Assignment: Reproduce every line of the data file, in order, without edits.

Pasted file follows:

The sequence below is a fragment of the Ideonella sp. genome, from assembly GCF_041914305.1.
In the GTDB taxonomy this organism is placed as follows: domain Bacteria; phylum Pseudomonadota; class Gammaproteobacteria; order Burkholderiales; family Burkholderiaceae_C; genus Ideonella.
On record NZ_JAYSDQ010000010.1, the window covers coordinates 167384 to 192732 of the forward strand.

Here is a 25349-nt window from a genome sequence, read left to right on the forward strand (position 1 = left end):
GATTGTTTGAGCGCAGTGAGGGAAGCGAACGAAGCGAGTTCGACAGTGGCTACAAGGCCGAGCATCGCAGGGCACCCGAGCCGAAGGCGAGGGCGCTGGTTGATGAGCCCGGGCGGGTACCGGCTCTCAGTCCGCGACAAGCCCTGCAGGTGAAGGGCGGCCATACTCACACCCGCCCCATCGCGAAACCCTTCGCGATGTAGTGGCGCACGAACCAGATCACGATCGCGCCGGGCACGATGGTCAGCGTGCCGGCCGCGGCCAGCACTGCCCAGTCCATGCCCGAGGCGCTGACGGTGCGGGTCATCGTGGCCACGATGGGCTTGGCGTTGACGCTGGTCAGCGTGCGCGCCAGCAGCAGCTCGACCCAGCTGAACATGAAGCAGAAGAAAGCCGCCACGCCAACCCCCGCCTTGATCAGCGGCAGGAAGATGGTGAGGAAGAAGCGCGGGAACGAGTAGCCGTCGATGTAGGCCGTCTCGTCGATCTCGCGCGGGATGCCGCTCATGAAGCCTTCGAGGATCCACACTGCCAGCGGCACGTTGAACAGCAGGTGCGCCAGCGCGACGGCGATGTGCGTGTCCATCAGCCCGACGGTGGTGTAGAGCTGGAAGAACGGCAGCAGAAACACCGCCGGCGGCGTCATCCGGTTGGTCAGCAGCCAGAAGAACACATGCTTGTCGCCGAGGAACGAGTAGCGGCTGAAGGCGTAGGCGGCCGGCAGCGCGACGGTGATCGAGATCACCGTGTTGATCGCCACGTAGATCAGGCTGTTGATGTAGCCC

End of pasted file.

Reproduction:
The sequence below is a fragment of the Ideonella sp. genome, from assembly GCF_041914305.1.
In the GTDB taxonomy this organism is placed as follows: domain Bacteria; phylum Pseudomonadota; class Gammaproteobacteria; order Burkholderiales; family Burkholderiaceae_C; genus Ideonella.
On record NZ_JAYSDQ010000010.1, the window covers coordinates 167384 to 192732 of the forward strand.

Here is a 25349-nt window from a genome sequence, read left to right on the forward strand (position 1 = left end):
GATTGTTTGAGCGCAGTGAGGGAAGCGAACGAAGCGAGTTCGACAGTGGCTACAAGGCCGAGCATCGCAGGGCACCCGAGCCGAAGGCGAGGGCGCTGGTTGATGAGCCCGGGCGGGTACCGGCTCTCAGTCCGCGACAAGCCCTGCAGGTGAAGGGCGGCCATACTCACACCCGCCCCATCGCGAAACCCTTCGCGATGTAGTGGCGCACGAACCAGATCACGATCGCGCCGGGCACGATGGTCAGCGTGCCGGCCGCGGCCAGCACTGCCCAGTCCATGCCCGAGGCGCTGACGGTGCGGGTCATCGTGGCCACGATGGGCTTGGCGTTGACGCTGGTCAGCGTGCGCGCCAGCAGCAGCTCGACCCAGCTGAACATGAAGCAGAAGAAAGCCGCCACGCCAACCCCCGCCTTGATCAGCGGCAGGAAGATGGTGAGGAAGAAGCGCGGGAACGAGTAGCCGTCGATGTAGGCCGTCTCGTCGATCTCGCGCGGGATGCCGCTCATGAAGCCTTCGAGGATCCACACTGCCAGCGGCACGTTGAACAGCAGGTGCGCCAGCGCGACGGCGATGTGCGTGTCCATCAGCCCGACGGTGGTGTAGAGCTGGAAGAACGGCAGCAGAAACACCGCCGGCGGCGTCATCCGGTTGGTCAGCAGCCAGAAGAACACATGCTTGTCGCCGAGGAACGAGTAGCGGCTGAAGGCGTAGGCGGCCGGCAGCGCGACGGTGATCGAGATCACCGTGTTGATCGCCACGTAGATCAGGCTGTTGATGTAGCCC